The Importance of Being Ready
Mainichi Weekly Online, 20 July 2007
Q: You have been involved in more than 35 films and directed 12. How did you become involved in The Magic Flute?
A: A man called Peter Moores is a great patron of the arts in the U.K., and he had a sort of vision to produce great operas sung in English. The Magic Flute is originally in German, and he had a vision also to make The Magic Flute as a film. So it was all very specific, he's been sort of investigating the notion of doing it for the last 25 years. And they had spoken to other people, other directors, I think. Richard Attenborough was involved one time, Roman Polanski was involved one time. Eventually it came to me, and they said to me, “How would you do it? How would you make it? What world would you set it to? What kind of vision do you have for the film?" So I gave them four or five pages of my ideas, and they decided to do it. And for me, the invitation to be involved with an opera was so surprising that I was very excited; I am not an opera aficionado. So it was a very exciting and new departure.
Q: Why did you choose to set Mozart's original during the First World War? Do you think it needed a change?
A: Well, the original is very loose in the way it describes its setting; it's probably one of the world's most popular operas and it has been set in many different places. It was once set on the pretend moon. It needs a director or a producer to have an organic vision for it. My feeling was that the opera had much conflict in it, and it had an epic dimension. So the idea of the First World War is so vast, so sad and so full of beautiful poetry as well. Somehow, the epic qualities of the Flute, of romance and passion, and hatred overcome by love, war overcome by peace, could be presented as an adventure and entertainment on an epic scale full of excitement, romance and about finally achieving love and peace. It is sounding rather like a cliche, but that's what I was trying to do.
Q: Like your Oscar-winning Henry V, there are a lot of battle scenes. Do you enjoy these kinds of scenes? What is your stance on war?
A: I am essentially anti-war. But it is, of course, a fascination that mankind can't seem to stop being at war. There are so many paradoxes in war; it is both exciting and awful. It's a very dramatic situation. It's the most intense version of conflict, and it also produces rawness of emotion; it makes life and death so precious and so important, the weight and the gravity to once hold the experience of living moment to moment. So I found it a fascinating subject. For instance, with the first scene of The Magic Flute, you see two things, which can be wonderfully glorious and exciting to begin with. You're with comrades, bonded, you're in wonderful uniforms, you believe you have a great cause, and then the battle begins, and the truth is that many people die very quickly. And it becomes the absolute opposite; people are covered in dirt, they are covered in blood, the landscape that was beautiful has been destroyed, and so I feel strongly the need to be reminded of that. I'm interested in scenes like this because they remind you of the grim reality of war.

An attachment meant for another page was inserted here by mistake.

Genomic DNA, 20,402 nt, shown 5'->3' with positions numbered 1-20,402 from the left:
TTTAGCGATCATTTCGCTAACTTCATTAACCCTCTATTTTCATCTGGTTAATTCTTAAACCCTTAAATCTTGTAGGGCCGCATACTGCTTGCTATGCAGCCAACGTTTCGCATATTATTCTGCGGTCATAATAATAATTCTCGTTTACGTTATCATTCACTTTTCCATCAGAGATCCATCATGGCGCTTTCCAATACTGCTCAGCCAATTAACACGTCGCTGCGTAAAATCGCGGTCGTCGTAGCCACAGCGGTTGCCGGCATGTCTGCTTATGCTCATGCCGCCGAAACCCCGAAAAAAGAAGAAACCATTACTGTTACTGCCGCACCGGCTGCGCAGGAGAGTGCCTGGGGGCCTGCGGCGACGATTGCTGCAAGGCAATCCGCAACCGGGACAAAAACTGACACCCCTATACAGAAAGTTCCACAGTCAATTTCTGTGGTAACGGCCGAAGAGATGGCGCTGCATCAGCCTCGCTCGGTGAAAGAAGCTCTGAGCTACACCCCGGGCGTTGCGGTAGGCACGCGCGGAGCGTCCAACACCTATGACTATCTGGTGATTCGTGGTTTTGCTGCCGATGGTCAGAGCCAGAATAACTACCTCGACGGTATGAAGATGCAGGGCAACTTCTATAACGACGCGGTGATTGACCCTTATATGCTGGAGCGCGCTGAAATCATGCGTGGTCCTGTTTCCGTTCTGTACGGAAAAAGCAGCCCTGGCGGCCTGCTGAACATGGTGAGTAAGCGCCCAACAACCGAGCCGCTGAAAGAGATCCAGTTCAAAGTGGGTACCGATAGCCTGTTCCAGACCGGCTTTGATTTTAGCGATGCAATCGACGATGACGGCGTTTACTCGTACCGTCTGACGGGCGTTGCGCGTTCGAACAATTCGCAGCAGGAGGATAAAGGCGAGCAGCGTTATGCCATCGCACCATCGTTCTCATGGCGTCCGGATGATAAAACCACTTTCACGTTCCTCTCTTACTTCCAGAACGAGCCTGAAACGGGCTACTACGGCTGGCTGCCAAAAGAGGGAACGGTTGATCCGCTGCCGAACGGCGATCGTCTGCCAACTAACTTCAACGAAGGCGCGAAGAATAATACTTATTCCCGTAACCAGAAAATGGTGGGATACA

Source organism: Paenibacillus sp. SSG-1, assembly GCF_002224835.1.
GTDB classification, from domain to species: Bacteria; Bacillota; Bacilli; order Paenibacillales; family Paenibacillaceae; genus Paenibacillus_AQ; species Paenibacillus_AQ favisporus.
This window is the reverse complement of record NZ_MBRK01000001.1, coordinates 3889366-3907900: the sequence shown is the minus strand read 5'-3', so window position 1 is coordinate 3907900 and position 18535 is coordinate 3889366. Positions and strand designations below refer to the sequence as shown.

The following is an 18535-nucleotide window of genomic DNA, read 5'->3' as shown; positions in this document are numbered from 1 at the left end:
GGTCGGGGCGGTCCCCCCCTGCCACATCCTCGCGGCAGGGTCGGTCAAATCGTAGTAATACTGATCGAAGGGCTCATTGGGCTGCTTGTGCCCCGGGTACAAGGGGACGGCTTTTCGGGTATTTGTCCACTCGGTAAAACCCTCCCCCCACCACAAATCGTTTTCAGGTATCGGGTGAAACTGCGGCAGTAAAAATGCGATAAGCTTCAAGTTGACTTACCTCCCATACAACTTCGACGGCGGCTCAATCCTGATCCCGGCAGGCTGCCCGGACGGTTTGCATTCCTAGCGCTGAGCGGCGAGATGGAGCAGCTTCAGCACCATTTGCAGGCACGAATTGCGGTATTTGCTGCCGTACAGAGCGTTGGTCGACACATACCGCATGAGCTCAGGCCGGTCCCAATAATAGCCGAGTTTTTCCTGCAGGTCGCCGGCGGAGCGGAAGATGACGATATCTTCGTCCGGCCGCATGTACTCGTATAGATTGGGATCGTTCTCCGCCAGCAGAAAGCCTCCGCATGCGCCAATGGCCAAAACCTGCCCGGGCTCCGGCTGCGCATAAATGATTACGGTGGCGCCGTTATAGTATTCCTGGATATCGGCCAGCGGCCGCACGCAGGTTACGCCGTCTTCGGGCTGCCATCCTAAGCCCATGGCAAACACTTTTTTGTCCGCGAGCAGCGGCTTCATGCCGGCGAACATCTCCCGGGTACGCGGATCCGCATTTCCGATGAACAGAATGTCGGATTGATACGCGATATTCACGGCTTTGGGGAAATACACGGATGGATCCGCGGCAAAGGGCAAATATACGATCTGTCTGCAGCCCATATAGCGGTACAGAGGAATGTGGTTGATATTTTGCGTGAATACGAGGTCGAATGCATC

Q: According to your biography, you left Belfast when you were 9 to escape the Troubles. Do you think your experience of the conflict there influences your battle scenes?
A: I think it makes me aware of how easy it is for people to hate, rather than to love. I think it's a very exciting time in Northern Ireland right now. Politically, a massive, massive shift has occurred, and ancient hatreds have been put aside. I think an awareness of conflict and the need to resolve, the need for peace was very much part of my background. And this film certainly is about the need for peace.
Q: Apart from the story itself, are there any references to Mozart's age in the film?
A: Not really, we pretty much ignored that, and I felt the freedom. There are so many versions of The Magic Flute; it is the most popular and wonderfully loved opera. There was another very fine film of the Flute by Ingmar Bergman. I was encouraged to be as imaginative and as original and as different as one could be, and I decided to take that opportunity.
Q: What is your motto in life?
A: A good question. A hard question. It sounds like a cliche, but there is a line from Hamlet, at the end, where he says, “The readiness is all." In that context, it's probably about being ready for death, but I think - it's a motto for me - it's about trying to be open in life, be open to experience, be open to situations and to people. And be ready, be ready to be surprised, sometimes be ready to be disappointed, be ready to be excited and be ready for anything. But be ready for things to change. Be active and positive. I suppose another way of saying the same thing would be: “Anything can happen, enjoy it."